Global CIO: Cisco Zapped By Destructive Power Of Innovation
While John Chambers's company has branched far beyond its networking roots, that core business has stumbled—and competitors are pouncing.
The really big problem for Cisco—as is true of so many large, sclerotic companies that count on the government for a lot of their business—is that the prices that the firm can charge for its core business are dropping faster than sales, writes Markman in a piece called Cisco Systems Inc.: The Story That Wall Street Missed.
Think about that for a moment.
Revenue for switches—a huge part of Cisco's business—fell.
That was bad enough. But margins thinned—which is even worse. (End of excerpt.)
How can this be? At a time when companies are frantically expanding their use of online communications and networks for everything from collaborative design to meetings to research to blueprints and video and so much more, the demand for high-capacity and ultra-reliable networking gear has never been stronger.
Why has Cisco not been able to exploit this market demand more aggressively—and, beyond that, why have its growth projections receded to the point where Chambers is reluctant to say if his company can return to its recent 12%+ growth rates?
Ironically, it appears that Cisco, which for the past 15 years has sold products, services, and know-how that helped its customers in every industry accelerate their pace of business and be able to move at the speeds their marketplaces demand, failed to take its own medicine.
Here's how Markman describes the profit-pounding dynamic Cisco is undergoing:
Yet the elephant in the room is the fact that competitive pressures are forcing Cisco to move customers to new products more quickly than it intended, according to research analysts for Signal Hill Capital LLC. Channel checks suggest that sales of the company's largest switching platform, the Catalyst 6500, slowed at the end of 2010 as the product rapidly become uncompetitive from a price and functionality perspective.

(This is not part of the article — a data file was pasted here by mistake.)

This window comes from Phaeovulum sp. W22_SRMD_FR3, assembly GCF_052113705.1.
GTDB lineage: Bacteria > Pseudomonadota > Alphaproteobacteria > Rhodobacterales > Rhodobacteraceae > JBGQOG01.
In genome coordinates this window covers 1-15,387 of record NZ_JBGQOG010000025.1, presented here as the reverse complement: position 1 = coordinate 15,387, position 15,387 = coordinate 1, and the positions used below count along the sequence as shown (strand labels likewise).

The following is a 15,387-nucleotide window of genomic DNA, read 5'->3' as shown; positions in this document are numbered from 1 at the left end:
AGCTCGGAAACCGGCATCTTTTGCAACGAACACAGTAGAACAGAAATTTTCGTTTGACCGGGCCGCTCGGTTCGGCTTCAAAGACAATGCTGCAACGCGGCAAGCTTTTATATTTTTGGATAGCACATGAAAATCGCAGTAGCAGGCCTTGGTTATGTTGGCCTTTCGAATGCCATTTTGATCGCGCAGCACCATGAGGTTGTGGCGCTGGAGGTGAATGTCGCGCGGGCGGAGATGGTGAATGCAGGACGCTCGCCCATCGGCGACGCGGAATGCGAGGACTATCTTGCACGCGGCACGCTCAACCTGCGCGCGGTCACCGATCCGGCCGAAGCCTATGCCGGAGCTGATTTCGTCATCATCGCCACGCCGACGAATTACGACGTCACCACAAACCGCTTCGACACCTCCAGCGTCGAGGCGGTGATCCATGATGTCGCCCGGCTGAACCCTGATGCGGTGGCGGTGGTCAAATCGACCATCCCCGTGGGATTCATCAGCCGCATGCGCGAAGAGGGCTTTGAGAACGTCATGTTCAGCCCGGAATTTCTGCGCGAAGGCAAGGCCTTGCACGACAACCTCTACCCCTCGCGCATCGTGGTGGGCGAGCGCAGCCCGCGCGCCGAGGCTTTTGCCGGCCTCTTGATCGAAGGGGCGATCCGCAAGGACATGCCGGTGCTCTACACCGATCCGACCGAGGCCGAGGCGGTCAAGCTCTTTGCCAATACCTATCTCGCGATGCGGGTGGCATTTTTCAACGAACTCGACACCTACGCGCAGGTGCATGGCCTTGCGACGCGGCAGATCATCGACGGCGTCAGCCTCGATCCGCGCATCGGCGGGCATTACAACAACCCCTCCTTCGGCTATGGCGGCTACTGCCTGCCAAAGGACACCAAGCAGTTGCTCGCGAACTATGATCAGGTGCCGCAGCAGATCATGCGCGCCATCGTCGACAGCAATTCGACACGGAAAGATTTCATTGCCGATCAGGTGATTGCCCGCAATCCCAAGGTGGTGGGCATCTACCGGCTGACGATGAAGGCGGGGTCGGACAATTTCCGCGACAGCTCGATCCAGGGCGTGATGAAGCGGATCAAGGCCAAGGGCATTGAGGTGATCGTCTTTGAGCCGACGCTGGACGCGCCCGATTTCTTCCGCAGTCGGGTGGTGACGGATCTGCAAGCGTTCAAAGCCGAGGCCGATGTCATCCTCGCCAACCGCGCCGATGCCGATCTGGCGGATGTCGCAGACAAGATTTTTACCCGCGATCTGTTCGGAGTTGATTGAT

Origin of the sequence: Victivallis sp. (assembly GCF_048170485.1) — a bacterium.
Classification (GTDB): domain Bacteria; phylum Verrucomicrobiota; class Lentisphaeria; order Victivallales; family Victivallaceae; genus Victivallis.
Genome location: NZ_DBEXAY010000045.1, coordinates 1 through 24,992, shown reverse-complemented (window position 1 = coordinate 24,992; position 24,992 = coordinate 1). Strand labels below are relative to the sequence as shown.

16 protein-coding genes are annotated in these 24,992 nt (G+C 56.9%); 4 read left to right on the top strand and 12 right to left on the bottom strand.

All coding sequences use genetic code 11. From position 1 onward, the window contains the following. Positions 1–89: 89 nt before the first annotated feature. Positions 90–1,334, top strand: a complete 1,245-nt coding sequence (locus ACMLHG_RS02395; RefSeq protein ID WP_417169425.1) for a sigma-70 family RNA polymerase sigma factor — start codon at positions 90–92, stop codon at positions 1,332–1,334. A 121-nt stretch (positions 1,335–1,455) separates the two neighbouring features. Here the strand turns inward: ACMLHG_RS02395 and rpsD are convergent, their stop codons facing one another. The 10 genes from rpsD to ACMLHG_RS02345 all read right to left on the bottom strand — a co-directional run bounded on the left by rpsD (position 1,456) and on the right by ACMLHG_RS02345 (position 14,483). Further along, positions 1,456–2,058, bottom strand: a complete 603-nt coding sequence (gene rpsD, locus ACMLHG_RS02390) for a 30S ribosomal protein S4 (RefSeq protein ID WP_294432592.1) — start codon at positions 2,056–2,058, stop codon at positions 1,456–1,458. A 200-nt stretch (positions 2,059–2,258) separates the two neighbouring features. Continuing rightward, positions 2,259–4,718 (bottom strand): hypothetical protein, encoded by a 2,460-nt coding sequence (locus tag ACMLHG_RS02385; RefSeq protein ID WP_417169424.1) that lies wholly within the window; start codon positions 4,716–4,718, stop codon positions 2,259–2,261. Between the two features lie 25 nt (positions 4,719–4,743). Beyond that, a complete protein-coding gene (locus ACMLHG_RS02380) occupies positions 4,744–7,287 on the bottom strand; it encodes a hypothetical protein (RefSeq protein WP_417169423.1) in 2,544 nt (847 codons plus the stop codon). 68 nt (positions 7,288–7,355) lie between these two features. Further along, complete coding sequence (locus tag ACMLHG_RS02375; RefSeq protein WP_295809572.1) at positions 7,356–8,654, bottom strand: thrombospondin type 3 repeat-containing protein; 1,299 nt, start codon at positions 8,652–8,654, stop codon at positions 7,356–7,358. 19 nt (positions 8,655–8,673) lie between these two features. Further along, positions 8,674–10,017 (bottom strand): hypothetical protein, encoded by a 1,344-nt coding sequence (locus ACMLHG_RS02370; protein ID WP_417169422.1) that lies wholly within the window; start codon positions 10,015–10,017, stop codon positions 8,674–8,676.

Responding to this trouble like a SWAT team, Cisco did finally migrate customers to its hot new product lines, the Nexus switch family and the ASR routers family. Both of these are more competitive—but at much lower margin. Ouch! (End of excerpt.)
So because it was not—and perhaps still is not—keeping pace with the requirements and demands of its customers, Cisco's high-margin legacy products are being cannibalized by its new gear, which offers the performance levels customers need but can't yet deliver the profit margins investors demand. And this deep-seated problem of Cisco's, says Markman, is not going away anytime soon.
"This is not a problem that can be fixed in three months," he writes, because as Web traffic booms and enterprises buy and deploy more-powerful networks to keep up, those recession-hardened customers aren't willing to pay the premiums Cisco used to be able to command—and competitors like HP and Juniper are more than willing to ensure that pricing pressure only intensifies.
So although Cisco's been able to migrate its big customers to its new high-end products, the whipsaw effect has been that "because [Cisco] has so many employees and so much overhead this increased business is not dropping to the bottom line," writes Markman.
And as a result, "We are watching the destructive force of innovation at work."
It is ironic indeed that Cisco, which over the past couple of decades has helped thousands of customers unleash that very same "destructive force of innovation" on their competitors, is now feeling some of the blunt-force trauma of innovation's unyielding edge.
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